On Thursday 13th October 2016, King Bhumibol Adulyadej of Thailand died at the age of 88. After an outpouring of grief across the nation, the entire country has since entered a period of intense mourning. Out of respect to the country and its citizens, tourists of Thailand should make themselves aware of what is expected of them at this time and show respect and sensitivity whilst travelling the country.
Thousands of mourners lined the streets of Bangkok on Thursday hoping to see the body of the king as it travelled from the hospital to a temple in the Grand Palace. The government has called for a year long mourning period for the world’s longest reigning monarch; citizens are wearing black and avoiding ‘joyful’ events at this time. Cinema screenings, concerts and sports matches have either been cancelled or postponed. For tourists these implements are going to have at least some effect on their travelling experience in this popular holiday destination and there are a few expectations in place for how tourists should behave and conduct themselves during this time.
It is more important than ever to have some cultural sensitivity when visiting Thailand during the next year. Tourists have been asked to abide by local rules and behave respectfully when travelling. If possible, it would be appropriate to wear sombre or dark clothing, and always check the advice provided for specific local areas. This is particularly important when visiting places such as temples or royal palaces, where you should definitely abide by the clothing expectations. In some areas, such as beaches, there have been reports that there are no problems with wearing swim suits, but when in main public places, it is best to respect the dark clothing guide. In the immediate aftermath, the best clothes to wear should be dark and covering both the shoulders and the knees.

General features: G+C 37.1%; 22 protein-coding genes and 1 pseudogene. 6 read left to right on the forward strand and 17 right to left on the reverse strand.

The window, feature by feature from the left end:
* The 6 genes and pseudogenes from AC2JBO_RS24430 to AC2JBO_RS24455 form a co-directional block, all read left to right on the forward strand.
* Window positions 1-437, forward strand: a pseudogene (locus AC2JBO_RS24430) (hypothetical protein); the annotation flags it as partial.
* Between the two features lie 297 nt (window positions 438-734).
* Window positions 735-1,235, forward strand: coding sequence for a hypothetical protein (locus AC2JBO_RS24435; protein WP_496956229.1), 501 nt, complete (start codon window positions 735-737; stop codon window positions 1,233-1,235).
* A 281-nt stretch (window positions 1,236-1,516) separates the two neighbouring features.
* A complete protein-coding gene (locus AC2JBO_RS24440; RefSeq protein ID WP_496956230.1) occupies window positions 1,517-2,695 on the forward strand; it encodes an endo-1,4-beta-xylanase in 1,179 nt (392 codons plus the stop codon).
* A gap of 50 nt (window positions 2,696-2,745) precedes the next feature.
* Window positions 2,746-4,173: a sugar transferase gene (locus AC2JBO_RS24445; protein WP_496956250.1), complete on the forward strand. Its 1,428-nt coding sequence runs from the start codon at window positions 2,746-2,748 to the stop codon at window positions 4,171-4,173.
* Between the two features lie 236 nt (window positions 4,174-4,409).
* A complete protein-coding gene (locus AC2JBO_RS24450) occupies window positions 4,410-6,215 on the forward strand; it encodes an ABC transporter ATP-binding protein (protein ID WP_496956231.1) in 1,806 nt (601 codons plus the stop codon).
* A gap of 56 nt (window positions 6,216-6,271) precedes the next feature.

In the past, the death of a senior member of the royal family has meant that bars and entertainment venues were closed and stores were restricted from selling alcohol for a period of time. For tourists, this means that access to entertainment areas may currently be restricted, including shopping centres and restaurants. Bangkok’s notorious red light district began closing down by Thursday evening, upon hearing the news.
The lese majestie laws in Thailand are strictly enforced, and any apparent insults or jokes about the monarchy could land you in serious trouble. These laws are among the strictest in the world, and they mean that anyone who ‘defames, insults or threatens the king, the queen, the heir-apparent or the regent’ could potentially be punished with up to 15 years of imprisonment. Complaints can be filed by anyone, including foreigners, and the police have to formally investigate any claims. It is best to either avoid discussing it in public, or if you do want to talk about it then ask simple and respectful questions about the king. Tourists are also advised to be extra vigilant about carrying their identity papers with them.
Tourists will still be able to enjoy exploring the country and travelling through the main tourists spots, but there is a necessity to be respectful of the country’s mourning. King Bhumibol was beloved by the country, and tourists are expected to acknowledge that.